- Savoi and Others v National Director of Public Prosecutions and Another (CCT 71/13)  ZACC 50.35 MB
The following explanatory note is provided to assist the media in reporting this case and is not binding on the Constitutional Court or any member of the Court.
Today the Constitutional Court delivered a judgment declining to confirm the declaration of invalidity made by the KwaZulu-Natal High Court, Pietermaritzburg (High Court) in terms of which certain paragraphs of section 2(1) of the Prevention of Organised Crime Act (POCA) were declared unconstitutional to the extent that they contain the words “ought reasonably to have known”.
The applicants are charged with racketeering, fraud, corruption, money laundering and infringement of the Public Finance Management Act. They sought an order in the High Court declaring the definitions of “enterprise” and “pattern of racketeering activity”, in section 2(1) of POCA, overbroad and void for vagueness. Moreover, that section 2(1) of POCA, which creates offences that are based on those definitions, be declared unconstitutional. The applicants also contended that Chapter 2 of POCA operates retrospectively, in violation of the rule of law and the right to a fair trial contained in section 35 of the Constitution. Finally, the applicants argued that section 2(2) of POCA violates the right to a fair trial because it provides for admission of otherwise inadmissible evidence.
The High Court dismissed all of the applicants’ arguments, but found that the impugned paragraphs were unconstitutional to the extent that they contain the words “ought reasonably to have known”.
In the Constitutional Court, the applicants sought to have the order of constitutional invalidity confirmed. They also sought leave to appeal against the decision of the High Court dismissing the remainder of their constitutional challenges. The respondents opposed the application for leave to appeal, arguing that the definitions are clear and that it was incorrect for the High Court to make a declaration of invalidity. Additionally, they contested all the applicants’ other arguments. The respondents also counter-appealed against the High Court’s declaration of invalidity.
In a unanimous judgment written by Madlanga J, the Constitutional Court found that the definition of “pattern of racketeering activity” was quite clear and thus is not void for vagueness. While laws must be written in clear and accessible terms, this does not require perfect lucidity. The acceptable standard is no higher than reasonable certainty. The impugned provisions meet this standard. The Court also found that in our constitutional jurisprudence “overbreadth” is not a self-standing ground for challenging the constitutional validity of a statute, but that it finds application during the justification analysis conducted in terms of section 36 of the Constitution. This challenge was accordingly dismissed.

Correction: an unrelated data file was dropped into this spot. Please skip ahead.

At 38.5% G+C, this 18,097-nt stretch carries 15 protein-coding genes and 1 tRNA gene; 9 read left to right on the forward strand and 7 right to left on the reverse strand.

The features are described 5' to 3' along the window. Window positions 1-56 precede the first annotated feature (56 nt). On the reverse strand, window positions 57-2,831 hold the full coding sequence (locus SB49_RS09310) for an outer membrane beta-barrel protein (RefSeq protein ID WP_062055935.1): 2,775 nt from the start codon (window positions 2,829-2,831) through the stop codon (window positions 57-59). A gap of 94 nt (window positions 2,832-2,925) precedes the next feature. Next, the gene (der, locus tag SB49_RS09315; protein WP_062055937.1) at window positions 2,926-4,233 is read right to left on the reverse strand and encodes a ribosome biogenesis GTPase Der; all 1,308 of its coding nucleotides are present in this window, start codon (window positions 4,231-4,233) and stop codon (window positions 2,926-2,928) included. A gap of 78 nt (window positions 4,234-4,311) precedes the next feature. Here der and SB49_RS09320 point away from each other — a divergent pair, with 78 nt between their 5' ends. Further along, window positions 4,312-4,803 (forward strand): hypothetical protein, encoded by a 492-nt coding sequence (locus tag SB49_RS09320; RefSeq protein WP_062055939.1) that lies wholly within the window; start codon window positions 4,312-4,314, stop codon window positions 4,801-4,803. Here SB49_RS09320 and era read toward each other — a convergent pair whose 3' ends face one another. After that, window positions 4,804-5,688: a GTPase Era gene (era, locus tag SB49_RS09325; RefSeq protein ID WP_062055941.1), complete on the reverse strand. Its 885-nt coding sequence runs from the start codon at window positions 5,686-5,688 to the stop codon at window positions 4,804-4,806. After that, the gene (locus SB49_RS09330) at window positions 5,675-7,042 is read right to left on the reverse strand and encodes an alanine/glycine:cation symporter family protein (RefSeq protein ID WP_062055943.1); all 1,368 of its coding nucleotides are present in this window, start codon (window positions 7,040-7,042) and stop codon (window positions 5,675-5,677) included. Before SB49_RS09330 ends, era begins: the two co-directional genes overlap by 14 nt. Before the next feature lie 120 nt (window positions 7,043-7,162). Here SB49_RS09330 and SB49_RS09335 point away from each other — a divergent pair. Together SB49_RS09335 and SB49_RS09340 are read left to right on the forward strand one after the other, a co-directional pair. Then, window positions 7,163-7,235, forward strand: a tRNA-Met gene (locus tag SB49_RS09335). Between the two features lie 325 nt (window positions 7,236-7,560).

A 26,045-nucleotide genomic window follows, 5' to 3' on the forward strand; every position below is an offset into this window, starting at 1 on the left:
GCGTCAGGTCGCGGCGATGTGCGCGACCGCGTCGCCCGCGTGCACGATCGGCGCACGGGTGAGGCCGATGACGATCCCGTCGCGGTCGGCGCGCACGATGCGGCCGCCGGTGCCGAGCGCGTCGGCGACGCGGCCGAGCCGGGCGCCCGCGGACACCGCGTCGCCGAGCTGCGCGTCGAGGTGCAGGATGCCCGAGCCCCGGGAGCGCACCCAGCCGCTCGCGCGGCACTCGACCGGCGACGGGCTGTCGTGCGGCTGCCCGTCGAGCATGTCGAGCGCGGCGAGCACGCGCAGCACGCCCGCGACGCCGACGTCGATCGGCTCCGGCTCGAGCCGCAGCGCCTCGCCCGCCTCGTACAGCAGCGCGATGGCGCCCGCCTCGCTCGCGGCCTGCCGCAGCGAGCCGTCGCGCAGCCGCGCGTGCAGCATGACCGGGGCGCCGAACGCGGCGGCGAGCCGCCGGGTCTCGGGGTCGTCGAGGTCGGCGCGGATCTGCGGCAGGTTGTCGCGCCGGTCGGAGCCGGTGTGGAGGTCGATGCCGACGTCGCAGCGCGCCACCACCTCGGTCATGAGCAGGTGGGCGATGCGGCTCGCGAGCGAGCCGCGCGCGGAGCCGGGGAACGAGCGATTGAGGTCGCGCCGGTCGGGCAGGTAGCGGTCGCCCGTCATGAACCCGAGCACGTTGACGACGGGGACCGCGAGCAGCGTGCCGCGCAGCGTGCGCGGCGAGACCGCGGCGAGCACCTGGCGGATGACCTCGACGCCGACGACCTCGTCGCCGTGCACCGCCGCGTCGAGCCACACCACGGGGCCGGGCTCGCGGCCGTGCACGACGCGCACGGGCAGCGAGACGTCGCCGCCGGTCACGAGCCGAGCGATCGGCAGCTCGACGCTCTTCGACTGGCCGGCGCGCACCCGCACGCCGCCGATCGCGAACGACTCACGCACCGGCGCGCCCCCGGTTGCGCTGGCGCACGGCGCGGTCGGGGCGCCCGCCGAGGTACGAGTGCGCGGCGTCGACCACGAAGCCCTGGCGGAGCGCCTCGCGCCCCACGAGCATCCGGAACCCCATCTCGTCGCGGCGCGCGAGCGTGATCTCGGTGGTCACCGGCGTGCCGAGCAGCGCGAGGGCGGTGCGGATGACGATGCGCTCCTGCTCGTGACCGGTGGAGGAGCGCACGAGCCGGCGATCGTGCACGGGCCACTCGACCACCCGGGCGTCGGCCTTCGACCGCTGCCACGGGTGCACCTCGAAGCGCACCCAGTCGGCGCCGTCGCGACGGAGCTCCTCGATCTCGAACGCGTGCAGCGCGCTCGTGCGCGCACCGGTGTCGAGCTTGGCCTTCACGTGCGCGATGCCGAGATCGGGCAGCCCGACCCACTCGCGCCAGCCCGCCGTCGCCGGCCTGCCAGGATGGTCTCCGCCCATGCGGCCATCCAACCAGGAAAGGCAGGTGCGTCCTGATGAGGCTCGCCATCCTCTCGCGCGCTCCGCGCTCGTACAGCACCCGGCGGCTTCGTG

On the section 2(2) challenge, the Court found that a trial is not rendered automatically unfair purely because of the admission of evidence that is ordinarily inadmissible. Whether or not the admission of otherwise inadmissible evidence will render a trial unfair is a matter best left to be determined by the trial court based on the material before it. Thus section 2(2) of POCA does not limit the right to a fair trial.
On whether or not POCA operates retrospectively, the Court found that the statute does not seek to punish conduct that pre-dates POCA. Rather it punishes offences predicated on a “pattern of racketeering activity”. The definition makes plain that for these offences to be punishable; at least one component part of the “pattern of racketeering activity” must have been committed after POCA came into operation. Thus POCA does not breach the rule against retrospectivity.
Ultimately, the Court declined to confirm the declaration of invalidity made by the High Court, firstly because the constitutionality of the negligence standard stipulated in POCA was not before the High Court. Secondly, the standard of culpability in statutory crimes is the prerogative of the Legislature, provided that the Legislature has not abandoned the requirement for culpability or established a level of culpability that is manifestly inappropriate to the unlawful conduct or potential sentence in question.